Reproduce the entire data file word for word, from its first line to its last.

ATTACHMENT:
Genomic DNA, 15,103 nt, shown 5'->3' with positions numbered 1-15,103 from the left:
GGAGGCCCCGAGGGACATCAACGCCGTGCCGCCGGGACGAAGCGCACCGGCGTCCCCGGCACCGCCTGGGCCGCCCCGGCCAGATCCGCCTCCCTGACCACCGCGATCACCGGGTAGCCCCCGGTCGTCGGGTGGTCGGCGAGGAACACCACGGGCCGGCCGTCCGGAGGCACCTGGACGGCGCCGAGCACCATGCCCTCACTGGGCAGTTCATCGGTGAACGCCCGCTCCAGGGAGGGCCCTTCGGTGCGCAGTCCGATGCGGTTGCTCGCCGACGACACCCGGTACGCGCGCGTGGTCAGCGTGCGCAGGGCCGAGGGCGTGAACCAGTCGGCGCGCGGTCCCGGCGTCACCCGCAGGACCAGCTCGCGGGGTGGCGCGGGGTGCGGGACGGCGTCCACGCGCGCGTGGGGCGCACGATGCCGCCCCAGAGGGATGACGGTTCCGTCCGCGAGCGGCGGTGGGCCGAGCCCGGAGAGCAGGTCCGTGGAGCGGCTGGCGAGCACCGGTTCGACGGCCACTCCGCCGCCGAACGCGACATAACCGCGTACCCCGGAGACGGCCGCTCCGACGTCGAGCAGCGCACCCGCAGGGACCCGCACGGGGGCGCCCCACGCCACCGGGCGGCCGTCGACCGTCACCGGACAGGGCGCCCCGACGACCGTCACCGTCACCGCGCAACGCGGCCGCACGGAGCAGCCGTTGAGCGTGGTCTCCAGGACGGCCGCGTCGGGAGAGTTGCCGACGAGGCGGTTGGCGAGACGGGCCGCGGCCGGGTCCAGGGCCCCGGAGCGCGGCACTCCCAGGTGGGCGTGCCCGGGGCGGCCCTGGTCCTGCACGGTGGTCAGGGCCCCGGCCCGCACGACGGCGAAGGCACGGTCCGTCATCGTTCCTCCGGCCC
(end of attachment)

Genomic DNA, 15,103 nt, shown 5'->3' with positions numbered 1-15,103 from the left:
GGAGGCCCCGAGGGACATCAACGCCGTGCCGCCGGGACGAAGCGCACCGGCGTCCCCGGCACCGCCTGGGCCGCCCCGGCCAGATCCGCCTCCCTGACCACCGCGATCACCGGGTAGCCCCCGGTCGTCGGGTGGTCGGCGAGGAACACCACGGGCCGGCCGTCCGGAGGCACCTGGACGGCGCCGAGCACCATGCCCTCACTGGGCAGTTCATCGGTGAACGCCCGCTCCAGGGAGGGCCCTTCGGTGCGCAGTCCGATGCGGTTGCTCGCCGACGACACCCGGTACGCGCGCGTGGTCAGCGTGCGCAGGGCCGAGGGCGTGAACCAGTCGGCGCGCGGTCCCGGCGTCACCCGCAGGACCAGCTCGCGGGGTGGCGCGGGGTGCGGGACGGCGTCCACGCGCGCGTGGGGCGCACGATGCCGCCCCAGAGGGATGACGGTTCCGTCCGCGAGCGGCGGTGGGCCGAGCCCGGAGAGCAGGTCCGTGGAGCGGCTGGCGAGCACCGGTTCGACGGCCACTCCGCCGCCGAACGCGACATAACCGCGTACCCCGGAGACGGCCGCTCCGACGTCGAGCAGCGCACCCGCAGGGACCCGCACGGGGGCGCCCCACGCCACCGGGCGGCCGTCGACCGTCACCGGACAGGGCGCCCCGACGACCGTCACCGTCACCGCGCAACGCGGCCGCACGGAGCAGCCGTTGAGCGTGGTCTCCAGGACGGCCGCGTCGGGAGAGTTGCCGACGAGGCGGTTGGCGAGACGGGCCGCGGCCGGGTCCAGGGCCCCGGAGCGCGGCACTCCCAGGTGGGCGTGCCCGGGGCGGCCCTGGTCCTGCACGGTGGTCAGGGCCCCGGCCCGCACGACGGCGAAGGCACGGTCCGTCATCGTTCCTCCGGCCC